Stockwell shares her six key qualities of communication to build uncompromising intimacy, “Cultivate curiosity, vulnerability, kindness, choosing happiness, taking responsibility, and being growth-oriented. Those are really the elements.” She said, “It’s not so much about making a change. It’s about being able to share the real you.” 

These six qualities are essential for deepening communication, emotional connection, and strengthening intimacy.

Rather than changing the behavior, Stockwell shares that it’s more about being vulnerable and sharing what’s real in a way that both people feel seen, respected, and appreciated. 

By embracing these elements, we can express our needs and desires in a way that strengthens communication and understanding within relationships.

Cultivating Emotional Connection

Dr. Alexandra Stockwell’s course on desires ($11) teaches how to identify what you want, how to feel worthy to receive it, and how to ask for what you want. 

“Among women who know what they want,” Stockwell says, “they did not focus on asking for it in a way that inspired someone to actually give it to them. It’s much more of a demanding and sometimes punishing communication.” 

Life can get overwhelming, especially when you’re managing a household, kids, and a career, and it’s easy to get caught up in “managing” your partner, she said. This creates resentment in our spouse and inadvertently affects the relationship.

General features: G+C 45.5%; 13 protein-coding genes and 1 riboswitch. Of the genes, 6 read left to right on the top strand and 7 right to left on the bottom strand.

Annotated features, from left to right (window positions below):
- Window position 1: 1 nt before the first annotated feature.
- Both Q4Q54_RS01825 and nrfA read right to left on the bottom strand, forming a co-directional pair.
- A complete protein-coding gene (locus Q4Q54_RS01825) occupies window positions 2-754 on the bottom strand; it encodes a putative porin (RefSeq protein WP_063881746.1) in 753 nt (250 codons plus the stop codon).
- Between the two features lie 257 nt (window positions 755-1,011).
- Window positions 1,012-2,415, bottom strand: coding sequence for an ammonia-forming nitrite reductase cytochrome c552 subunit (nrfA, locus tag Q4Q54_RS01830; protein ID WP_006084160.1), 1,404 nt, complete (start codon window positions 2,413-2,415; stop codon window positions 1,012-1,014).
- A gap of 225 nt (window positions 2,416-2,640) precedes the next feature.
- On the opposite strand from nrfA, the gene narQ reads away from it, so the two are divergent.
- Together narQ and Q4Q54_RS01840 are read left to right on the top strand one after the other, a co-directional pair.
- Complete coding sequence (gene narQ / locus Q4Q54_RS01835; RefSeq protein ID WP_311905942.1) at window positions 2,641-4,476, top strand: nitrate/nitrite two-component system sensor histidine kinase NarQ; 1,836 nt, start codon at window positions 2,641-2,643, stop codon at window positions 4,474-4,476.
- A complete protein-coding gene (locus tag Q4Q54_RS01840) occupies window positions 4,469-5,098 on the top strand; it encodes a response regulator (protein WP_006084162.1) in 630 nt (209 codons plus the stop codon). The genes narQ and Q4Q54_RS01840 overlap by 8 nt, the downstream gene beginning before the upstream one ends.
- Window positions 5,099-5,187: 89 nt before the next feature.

Identifying your desires requires taking some time to get to the bottom of what you want. Asking questions is the first step in determining your wants and aspirations in everything from your career to your intimacy with a partner. 

Ask yourself how you want to be touched, spoken to, and feel loved. How do you want to have sex initiated? What response do you look for when you share a problem with your spouse? 

Exploring and defining your emotional needs and relationship dynamics can help improve your partner’s understanding so each of you feels fulfilled.

hidden in every complaint is a desire
Complaints can show us where we may need more attention or care from our partner.

“Being able to ask these questions when things are good, or good enough, is one of the most powerful moves with one of the best impacts,” says Stockwell. For many people, it takes the backburner until there’s a crisis.

Understanding and addressing the hidden desires within our complaints can be a transformative approach to improving our relationships. “Hidden in every complaint is a desire,” Dr. Stockwell said. When someone complains about their partner being on the phone when they’re in the middle of a conversation, the underlying desire is not necessarily just about the phone use. 

“That’s a great complaint that you may be able to identify very easily,” she says, “but then the desire is that they pay more attention.” She suggests making a list of complaints and extracting each to uncover and identify your true desires. This exercise helps clarify what you seek in your relationship and partner, helping you create a deeper emotional connection.

Learning how to have a great relationship is a learnable skill, according to Stockwell. These are the prerequisites to having great intimacy in long-lasting relationships. 

“About 80% of the time, when people focus on these dynamics, the relationship in the bedroom heats right up,” Stockwell says. “Because when things feel really good in the day-to-day emotional intimacy, that really is the best lubricant for great sex.”